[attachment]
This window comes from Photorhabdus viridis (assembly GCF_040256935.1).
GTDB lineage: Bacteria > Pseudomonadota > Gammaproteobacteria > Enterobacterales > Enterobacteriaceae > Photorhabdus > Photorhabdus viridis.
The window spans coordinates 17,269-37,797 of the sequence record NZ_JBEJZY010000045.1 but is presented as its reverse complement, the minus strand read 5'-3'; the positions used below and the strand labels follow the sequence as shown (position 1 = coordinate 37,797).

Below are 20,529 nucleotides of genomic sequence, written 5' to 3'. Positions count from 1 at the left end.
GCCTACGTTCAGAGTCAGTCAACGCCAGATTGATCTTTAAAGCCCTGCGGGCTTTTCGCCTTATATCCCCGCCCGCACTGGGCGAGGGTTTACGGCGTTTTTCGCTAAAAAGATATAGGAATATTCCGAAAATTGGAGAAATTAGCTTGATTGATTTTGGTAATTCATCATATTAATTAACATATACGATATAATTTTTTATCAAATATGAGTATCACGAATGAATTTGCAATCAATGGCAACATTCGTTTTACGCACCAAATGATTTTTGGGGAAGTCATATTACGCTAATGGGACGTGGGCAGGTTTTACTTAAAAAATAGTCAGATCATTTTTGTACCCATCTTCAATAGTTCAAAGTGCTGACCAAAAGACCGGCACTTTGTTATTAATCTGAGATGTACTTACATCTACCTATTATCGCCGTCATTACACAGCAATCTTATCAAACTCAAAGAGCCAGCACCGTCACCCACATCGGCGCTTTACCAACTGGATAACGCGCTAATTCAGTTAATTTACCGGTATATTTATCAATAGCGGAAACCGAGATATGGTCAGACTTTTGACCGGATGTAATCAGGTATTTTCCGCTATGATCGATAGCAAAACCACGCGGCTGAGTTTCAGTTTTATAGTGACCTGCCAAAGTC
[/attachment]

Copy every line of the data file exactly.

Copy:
This window comes from Photorhabdus viridis (assembly GCF_040256935.1).
GTDB lineage: Bacteria > Pseudomonadota > Gammaproteobacteria > Enterobacterales > Enterobacteriaceae > Photorhabdus > Photorhabdus viridis.
The window spans coordinates 17,269-37,797 of the sequence record NZ_JBEJZY010000045.1 but is presented as its reverse complement, the minus strand read 5'-3'; the positions used below and the strand labels follow the sequence as shown (position 1 = coordinate 37,797).

Below are 20,529 nucleotides of genomic sequence, written 5' to 3'. Positions count from 1 at the left end.
GCCTACGTTCAGAGTCAGTCAACGCCAGATTGATCTTTAAAGCCCTGCGGGCTTTTCGCCTTATATCCCCGCCCGCACTGGGCGAGGGTTTACGGCGTTTTTCGCTAAAAAGATATAGGAATATTCCGAAAATTGGAGAAATTAGCTTGATTGATTTTGGTAATTCATCATATTAATTAACATATACGATATAATTTTTTATCAAATATGAGTATCACGAATGAATTTGCAATCAATGGCAACATTCGTTTTACGCACCAAATGATTTTTGGGGAAGTCATATTACGCTAATGGGACGTGGGCAGGTTTTACTTAAAAAATAGTCAGATCATTTTTGTACCCATCTTCAATAGTTCAAAGTGCTGACCAAAAGACCGGCACTTTGTTATTAATCTGAGATGTACTTACATCTACCTATTATCGCCGTCATTACACAGCAATCTTATCAAACTCAAAGAGCCAGCACCGTCACCCACATCGGCGCTTTACCAACTGGATAACGCGCTAATTCAGTTAATTTACCGGTATATTTATCAATAGCGGAAACCGAGATATGGTCAGACTTTTGACCGGATGTAATCAGGTATTTTCCGCTATGATCGATAGCAAAACCACGCGGCTGAGTTTCAGTTTTATAGTGACCTGCCAAAGTC